Our Senior RSE Trainer, Dr. Eleanor Draeger looks at the subtleties of using teaching approaches in ways that ensure all pupils feel safe
When delivering Relationships and Sex Education (RSE) it is important to ensure that all pupils feel safe and supported during their lessons, especially when discussing topics such as sexuality, gender stereotypes, or relationships. This is covered in the Sex Education Forum’s statement of commitment; principle 4, which is that RSE in schools: “delivers lessons where pupils feel safe and encourages participation by using a variety of teaching approaches with opportunities to develop critical thinking and relationship skills”.
This week we have published a guide to support educators in creating a safe learning environment. This focuses on how to set up a learning agreement, which is an important starting point for both pupil and staff safety.
With a learning agreement in place there are lots of teaching methods to choose from. The key is to encourage participation and critical thinking while maintaining a safe space.
One way that you can make it more comfortable for students to discuss potentially awkward or challenging topics is to use a distancing technique. These techniques take many forms, and can include using role play, discussing how fictional characters would react in a particular situation, or using relevant TV shows to discuss a topic. However, it is still important to ensure that the way you are using your technique is not excluding anyone or making a student feel uncomfortable.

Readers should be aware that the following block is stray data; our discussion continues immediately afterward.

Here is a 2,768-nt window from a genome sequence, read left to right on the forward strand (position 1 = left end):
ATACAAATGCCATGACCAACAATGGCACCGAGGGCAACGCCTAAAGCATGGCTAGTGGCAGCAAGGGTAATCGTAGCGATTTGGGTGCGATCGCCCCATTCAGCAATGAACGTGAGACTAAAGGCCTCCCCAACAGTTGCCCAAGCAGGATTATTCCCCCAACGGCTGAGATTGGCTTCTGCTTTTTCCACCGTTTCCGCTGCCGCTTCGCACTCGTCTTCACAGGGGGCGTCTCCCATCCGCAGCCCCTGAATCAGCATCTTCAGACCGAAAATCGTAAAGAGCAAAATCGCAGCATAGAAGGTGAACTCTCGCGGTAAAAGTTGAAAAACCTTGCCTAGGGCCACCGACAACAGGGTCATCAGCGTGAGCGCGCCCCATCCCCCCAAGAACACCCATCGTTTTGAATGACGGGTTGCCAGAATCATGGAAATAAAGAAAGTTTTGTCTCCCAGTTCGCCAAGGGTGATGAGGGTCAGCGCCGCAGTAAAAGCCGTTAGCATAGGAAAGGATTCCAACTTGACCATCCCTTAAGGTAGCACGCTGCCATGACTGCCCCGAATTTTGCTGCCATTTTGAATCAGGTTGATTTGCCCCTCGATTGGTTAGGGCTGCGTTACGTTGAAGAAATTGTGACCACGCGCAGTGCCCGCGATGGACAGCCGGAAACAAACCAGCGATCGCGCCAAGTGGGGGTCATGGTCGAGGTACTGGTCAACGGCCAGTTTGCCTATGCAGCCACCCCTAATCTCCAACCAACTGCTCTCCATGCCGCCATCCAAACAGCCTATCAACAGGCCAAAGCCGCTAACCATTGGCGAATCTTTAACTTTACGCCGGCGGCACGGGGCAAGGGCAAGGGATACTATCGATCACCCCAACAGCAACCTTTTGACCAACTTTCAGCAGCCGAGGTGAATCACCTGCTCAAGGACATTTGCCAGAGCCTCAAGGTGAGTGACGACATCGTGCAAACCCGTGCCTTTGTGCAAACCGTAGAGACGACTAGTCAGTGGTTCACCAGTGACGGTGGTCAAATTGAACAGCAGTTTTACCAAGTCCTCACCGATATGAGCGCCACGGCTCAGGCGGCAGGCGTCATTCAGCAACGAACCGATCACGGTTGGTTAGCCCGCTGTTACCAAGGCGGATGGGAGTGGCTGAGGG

As an example, pictures of celebrities from magazines and newspapers are often used to facilitate a discussion about body image, sexual attraction and relationships, and this can work really well. But how the activity is facilitated is crucial.
If all the boys were asked to rate the female celebrities, and all the girls to rate the male celebrities, then you run the risk of making many students uncomfortable. This would exclude anyone who does not identify as heterosexual and could be threatening for students with low self-esteem or an atypical body type.
A safer approach would be to divide a pre-prepared pile of pictures (which could include celebrities but not be limited to them) between two or more groups. Ask students if they notice any patterns about the body type and style of the people in the pictures. How does it vary for pictures of men and women? Is there a difference between pictures of people used in adverts compared to real-life stories?
Ask each group to choose one or two pictures that they have something to say about. Allow time for the groups to present their chosen pictures and use this to generate a discussion. Working in the full group ask additional questions such as: 'Do any of the images show people who have moles/beauty spots, freckles, scars, hair extensions, tattoos, piercings, plastic surgery, pubic hair?', and 'Do any of the images show people with a disability?'
It is important when planning any RSE lesson to make sure that you have considered how safe the activity will be for all of your students, and how they can all participate in a constructive and non-threatening way. And of course the lesson needs to feel safe for you too, which brings us back full circle to the importance of using a learning agreement as this will establish boundaries such as ‘no personal questions’. We always use this when training professionals too.
For more support with developing your RSE practice have a look at our calendar of events and training including our one-day coruse ‘Get Ready for Statutory RSE’ which walks you through all 12 of our principles for school RSE and gives you plenty of opportunity to explore a range of teaching approaches and techniques.
Dr. Eleanor Draeger
Senior RSE Trainer, Sex Education Forum
30 April 2018